BELL, Calif. — Nearly a year after an entirely new slate of City Council members were elected to replace corrupt officials, Bell, Calif., a Los Angeles-area working-class city of 50,000, is beginning to find its financial footing.
The Council approved a workout plan Wednesday night for the city’s $50 million of outstanding general obligation bonds, rejecting an idea proposed in August to refund the bonds.
“The former council left you a tax time bomb,” Arne Croce, Bell’s interim chief administrative officer, told council members during the meeting. “The City Council realized in August with no action, the city faced a steep increase in property taxes. One of the goals of the council is to avoid increasing taxes.”
If the city chose not to take corrective action, the City Council would have to increase property taxes by 70%, to $259 from $152 on the current assessed value per $100,000, to make the bond payments, according to the presentation.
The city has one of the highest tax rates in Los Angeles County, according to city officials.
KNN Public Finance, hired in September as financial advisor on the workout plan, determined a refunding would not be the best move, because it could end up with higher interest rates on the debt because of its widely publicized fiscal problems, said William Statler, former director of finance and treasurer for San Luis Obispo and currently serving as a pro bono consultant to Bell.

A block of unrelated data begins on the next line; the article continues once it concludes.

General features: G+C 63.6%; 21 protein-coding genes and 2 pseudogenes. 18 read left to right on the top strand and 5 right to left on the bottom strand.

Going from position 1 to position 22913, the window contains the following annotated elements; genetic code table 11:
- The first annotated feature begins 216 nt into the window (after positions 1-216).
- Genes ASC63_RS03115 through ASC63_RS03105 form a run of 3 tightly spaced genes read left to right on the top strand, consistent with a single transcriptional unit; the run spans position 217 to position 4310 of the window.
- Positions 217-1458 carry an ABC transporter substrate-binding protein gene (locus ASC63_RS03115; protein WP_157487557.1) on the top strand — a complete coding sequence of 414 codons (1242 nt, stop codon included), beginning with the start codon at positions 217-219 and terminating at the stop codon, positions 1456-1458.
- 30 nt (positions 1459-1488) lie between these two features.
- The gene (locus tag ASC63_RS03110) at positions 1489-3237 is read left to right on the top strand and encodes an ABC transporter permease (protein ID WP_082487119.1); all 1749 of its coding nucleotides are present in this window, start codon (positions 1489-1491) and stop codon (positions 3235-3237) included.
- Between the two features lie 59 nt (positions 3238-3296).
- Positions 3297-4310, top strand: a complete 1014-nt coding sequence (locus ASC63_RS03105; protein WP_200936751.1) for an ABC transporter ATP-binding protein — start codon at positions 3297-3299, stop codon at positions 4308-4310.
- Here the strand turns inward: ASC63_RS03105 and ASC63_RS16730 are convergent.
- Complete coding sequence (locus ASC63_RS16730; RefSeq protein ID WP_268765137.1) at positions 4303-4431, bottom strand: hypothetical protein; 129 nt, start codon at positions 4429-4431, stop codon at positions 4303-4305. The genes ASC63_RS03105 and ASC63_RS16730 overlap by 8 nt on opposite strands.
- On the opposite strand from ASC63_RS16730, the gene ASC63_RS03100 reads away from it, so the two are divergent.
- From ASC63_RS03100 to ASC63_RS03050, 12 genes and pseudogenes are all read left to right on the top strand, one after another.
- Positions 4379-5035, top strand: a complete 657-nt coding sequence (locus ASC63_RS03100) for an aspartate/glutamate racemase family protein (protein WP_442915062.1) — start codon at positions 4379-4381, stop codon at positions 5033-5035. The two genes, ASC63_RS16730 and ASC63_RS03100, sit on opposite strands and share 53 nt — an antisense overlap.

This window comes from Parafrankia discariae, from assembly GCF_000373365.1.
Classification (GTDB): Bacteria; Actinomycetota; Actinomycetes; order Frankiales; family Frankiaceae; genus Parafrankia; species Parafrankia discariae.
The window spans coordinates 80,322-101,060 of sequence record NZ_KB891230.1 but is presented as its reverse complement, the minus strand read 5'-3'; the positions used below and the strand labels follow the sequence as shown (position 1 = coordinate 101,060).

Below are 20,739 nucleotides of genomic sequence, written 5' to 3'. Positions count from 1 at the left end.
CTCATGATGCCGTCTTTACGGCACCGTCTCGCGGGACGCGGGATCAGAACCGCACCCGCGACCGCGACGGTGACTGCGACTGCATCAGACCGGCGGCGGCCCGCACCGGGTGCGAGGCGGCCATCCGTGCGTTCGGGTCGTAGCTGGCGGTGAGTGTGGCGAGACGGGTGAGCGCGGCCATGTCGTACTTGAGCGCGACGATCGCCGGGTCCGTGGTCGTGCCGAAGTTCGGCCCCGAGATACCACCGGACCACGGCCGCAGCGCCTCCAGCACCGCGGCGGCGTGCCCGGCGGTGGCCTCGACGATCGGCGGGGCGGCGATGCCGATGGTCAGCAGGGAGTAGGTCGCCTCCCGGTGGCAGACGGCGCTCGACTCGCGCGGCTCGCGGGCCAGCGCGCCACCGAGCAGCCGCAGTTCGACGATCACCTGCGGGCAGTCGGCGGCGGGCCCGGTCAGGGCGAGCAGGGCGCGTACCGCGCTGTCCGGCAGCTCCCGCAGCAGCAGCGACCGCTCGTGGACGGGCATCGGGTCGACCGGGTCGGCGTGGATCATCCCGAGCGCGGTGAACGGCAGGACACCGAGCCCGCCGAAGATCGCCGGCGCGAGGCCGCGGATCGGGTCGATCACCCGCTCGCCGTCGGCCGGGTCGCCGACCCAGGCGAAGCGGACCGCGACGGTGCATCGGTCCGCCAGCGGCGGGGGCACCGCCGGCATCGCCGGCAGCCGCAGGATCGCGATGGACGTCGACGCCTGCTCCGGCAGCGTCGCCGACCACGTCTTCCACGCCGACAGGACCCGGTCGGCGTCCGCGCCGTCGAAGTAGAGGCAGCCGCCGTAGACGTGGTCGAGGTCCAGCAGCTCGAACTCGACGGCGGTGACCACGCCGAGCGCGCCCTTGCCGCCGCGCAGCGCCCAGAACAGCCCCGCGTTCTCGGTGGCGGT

The city had planned to use $20 million in unused bond proceeds, designated for an unrealized sports complex and several other projects, to reduce the principal in the refinancing. Instead, it now plans to use the money to purchase outstanding bonds directly from current bondholders through a tender offer.
To the degree the tender offer falls short of $20 million, the city would place the remaining amount in an escrow account and pay back that portion of the bonds early. For instance, if the city is able to purchase $15 million of the bonds through the tender, it would defease $5 million.
The advisors recommended the combined approach, because a direct purchase results in a higher level of savings for the city, but given market conditions, the city might not be able to buy back the entire amount, Statler said.
Statler told council members the workout plan can be executed before March 2012, well before the next budget is due in June 2012 and the next levy action required by the council in August.
The council also approved hiring a team of financial advisors, including bond counsel, and the Bond Communications Group to facilitate tracking down the bondholders at a cost of $115,000, also to be deducted from the $20 million in bond proceeds.
The city’s previous administrators, currently facing pretrial hearings on charges including fraud and financial mismanagement, issued $50 million of GOs, secured by a voter-approved property tax levy. Voters authorized $70 million in 2003, but $20 million remains unissued. Only 933 people voted in the election.
The cost of the GO debt went unnoticed by taxpayers for the first five years after the bonds were approved because the city didn’t impose the tax increases until August 2009.
Almost $6 million in bond proceeds were used to make debt service payments in the meantime, according to the council’s budget report.
Aside from its GO debt, the report said Bell faces a deficit of $676,000 in 2011-12, which will need to be paid from other sources.
The financial advisors did not mention how city officials plan to deal with other bond debt, which includes $35 million of privately placed lease-revenue bonds issued to fund an intermodal freight project that failed to materialize.